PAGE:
“When a stranger sojourns with you in your land, you shall not do him wrong. You shall treat the stranger who sojourns with you as the native among you, and you shall love him as yourself, for you were strangers in the land of Egypt: I am the Lord your God.”
Pick your place. It may not have been Egypt, but we’ve all been in places where we’ve felt like an outsider. Maybe it was the first day of school in a new place, a new job in a new city or maybe it was being in another country and culture for the first time. Think back to that time and remember that we were all newcomers at some point. With the exception of those from Native America, we are a nation of newcomers.
At World Relief Seattle, our understanding of “stranger” comes from the biblical mandate to “welcome the foreigners” in our midst. The Hebrew word “ger,” which means stranger or immigrant, appears in the Old Testament 92 times. And in almost every instance, it refers to our responsibility to care for those who are in vulnerable positions because they are unfamiliar with the dominant culture and systems. In our fast paced world, we often fail to be hospitable. This blog is an attempt to remind us all that we were also “foreigners in Egypt.”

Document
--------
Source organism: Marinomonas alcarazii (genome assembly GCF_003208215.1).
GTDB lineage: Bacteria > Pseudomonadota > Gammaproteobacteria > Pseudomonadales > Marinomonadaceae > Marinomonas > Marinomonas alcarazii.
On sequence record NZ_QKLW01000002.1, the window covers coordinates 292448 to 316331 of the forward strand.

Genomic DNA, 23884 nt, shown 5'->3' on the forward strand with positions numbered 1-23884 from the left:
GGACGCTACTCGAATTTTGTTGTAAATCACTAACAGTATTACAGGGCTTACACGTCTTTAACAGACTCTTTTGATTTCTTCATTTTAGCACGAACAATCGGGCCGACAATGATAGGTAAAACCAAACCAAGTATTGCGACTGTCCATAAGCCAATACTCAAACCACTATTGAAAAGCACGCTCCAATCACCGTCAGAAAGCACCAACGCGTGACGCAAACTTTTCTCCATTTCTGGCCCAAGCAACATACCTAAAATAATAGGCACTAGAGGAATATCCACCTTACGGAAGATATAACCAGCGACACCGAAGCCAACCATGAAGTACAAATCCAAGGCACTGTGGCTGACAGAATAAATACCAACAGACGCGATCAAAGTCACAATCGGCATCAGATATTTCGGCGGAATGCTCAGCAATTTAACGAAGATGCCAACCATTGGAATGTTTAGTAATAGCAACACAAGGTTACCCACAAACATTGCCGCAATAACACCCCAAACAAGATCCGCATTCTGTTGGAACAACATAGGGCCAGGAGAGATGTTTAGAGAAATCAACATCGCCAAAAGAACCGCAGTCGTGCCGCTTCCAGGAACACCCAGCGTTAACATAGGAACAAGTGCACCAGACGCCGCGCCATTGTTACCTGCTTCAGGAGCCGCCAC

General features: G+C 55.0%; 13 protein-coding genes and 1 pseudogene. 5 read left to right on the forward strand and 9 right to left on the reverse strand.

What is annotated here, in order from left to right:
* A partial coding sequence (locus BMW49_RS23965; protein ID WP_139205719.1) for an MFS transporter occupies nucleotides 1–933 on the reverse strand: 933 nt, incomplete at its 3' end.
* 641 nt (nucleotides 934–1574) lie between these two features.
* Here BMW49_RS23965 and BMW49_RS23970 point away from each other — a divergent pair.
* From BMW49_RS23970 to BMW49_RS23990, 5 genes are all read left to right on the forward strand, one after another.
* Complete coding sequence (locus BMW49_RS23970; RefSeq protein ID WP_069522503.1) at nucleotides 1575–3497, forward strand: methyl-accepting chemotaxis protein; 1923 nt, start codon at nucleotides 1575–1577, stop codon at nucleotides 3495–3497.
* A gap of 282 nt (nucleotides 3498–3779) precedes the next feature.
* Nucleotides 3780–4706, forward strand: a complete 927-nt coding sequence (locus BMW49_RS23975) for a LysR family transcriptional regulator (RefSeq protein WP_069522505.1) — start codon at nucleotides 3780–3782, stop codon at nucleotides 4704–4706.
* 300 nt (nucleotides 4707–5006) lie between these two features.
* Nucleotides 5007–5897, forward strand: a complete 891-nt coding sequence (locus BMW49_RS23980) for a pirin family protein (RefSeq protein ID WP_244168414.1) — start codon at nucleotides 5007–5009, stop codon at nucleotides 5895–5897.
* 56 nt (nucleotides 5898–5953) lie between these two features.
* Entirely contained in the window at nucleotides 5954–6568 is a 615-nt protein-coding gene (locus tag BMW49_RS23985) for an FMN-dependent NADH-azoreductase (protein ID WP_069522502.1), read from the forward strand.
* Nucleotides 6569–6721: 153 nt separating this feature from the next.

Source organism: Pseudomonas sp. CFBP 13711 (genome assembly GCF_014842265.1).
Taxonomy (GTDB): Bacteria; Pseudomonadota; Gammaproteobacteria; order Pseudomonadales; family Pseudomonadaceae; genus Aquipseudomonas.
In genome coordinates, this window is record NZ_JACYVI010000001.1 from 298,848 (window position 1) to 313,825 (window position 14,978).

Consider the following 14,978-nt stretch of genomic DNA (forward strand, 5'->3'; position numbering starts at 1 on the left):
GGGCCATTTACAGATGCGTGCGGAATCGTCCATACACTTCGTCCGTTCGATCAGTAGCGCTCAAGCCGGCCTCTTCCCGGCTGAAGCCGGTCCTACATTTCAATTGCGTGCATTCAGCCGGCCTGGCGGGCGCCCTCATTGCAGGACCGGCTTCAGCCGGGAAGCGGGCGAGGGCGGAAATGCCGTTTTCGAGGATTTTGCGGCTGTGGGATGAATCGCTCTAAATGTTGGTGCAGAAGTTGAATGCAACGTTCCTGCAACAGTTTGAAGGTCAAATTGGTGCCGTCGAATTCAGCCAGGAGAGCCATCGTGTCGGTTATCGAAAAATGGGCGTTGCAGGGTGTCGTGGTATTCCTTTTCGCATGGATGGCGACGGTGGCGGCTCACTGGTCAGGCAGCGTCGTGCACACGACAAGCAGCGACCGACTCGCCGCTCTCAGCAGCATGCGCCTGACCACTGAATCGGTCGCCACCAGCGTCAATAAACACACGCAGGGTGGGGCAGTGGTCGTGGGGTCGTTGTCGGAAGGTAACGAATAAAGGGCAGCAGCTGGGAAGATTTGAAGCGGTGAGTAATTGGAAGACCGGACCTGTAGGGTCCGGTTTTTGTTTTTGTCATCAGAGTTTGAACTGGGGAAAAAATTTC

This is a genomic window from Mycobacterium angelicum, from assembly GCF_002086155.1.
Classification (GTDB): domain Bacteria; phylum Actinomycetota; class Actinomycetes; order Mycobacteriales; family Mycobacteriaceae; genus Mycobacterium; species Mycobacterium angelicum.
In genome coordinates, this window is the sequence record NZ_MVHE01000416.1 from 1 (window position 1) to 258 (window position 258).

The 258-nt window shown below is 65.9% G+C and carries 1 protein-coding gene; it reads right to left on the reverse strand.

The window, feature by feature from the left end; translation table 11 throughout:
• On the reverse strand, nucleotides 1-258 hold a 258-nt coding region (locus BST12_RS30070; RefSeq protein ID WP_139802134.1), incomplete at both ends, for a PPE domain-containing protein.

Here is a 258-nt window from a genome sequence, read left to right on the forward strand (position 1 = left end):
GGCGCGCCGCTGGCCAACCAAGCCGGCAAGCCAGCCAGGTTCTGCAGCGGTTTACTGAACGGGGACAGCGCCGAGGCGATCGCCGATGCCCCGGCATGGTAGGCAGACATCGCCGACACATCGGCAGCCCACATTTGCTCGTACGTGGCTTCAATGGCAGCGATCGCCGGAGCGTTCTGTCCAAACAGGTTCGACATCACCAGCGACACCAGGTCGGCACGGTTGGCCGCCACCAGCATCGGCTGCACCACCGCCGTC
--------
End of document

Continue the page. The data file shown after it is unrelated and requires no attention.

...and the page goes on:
While “ger” appears in the OT 92 times, remarkably, it was also the year ‘92 when Sam Baldwin (played by Tom Hanks) first called into the talk radio show in Seattle, through which he eventually fell in love with Annie Reed (played by Meg Ryan). This iconic cultural reference – Sleepless in Seattle – has branded our city ever since. Seattle has been affectionately stereotyped for grunge music, the Space Needle and our casual approach towards life. The Pacific Northwest is known for rain, coffee and Subaru’s (among other things).
But what if we were famous for welcoming the stranger?
This is our hope for ourselves and for our communities – that we would be known by our hospitality to the sojourners, and that God would be renowned by our love for others.
So, welcome to our online community. Make yourself at home.
Note: Our office contains a diverse set of beliefs and backgrounds. This blog will hopefully reflect the many different perspectives of our staff and supporters. However, the opinions in this blog do not necessarily reflect the values, mission and vision of World Relief Seattle.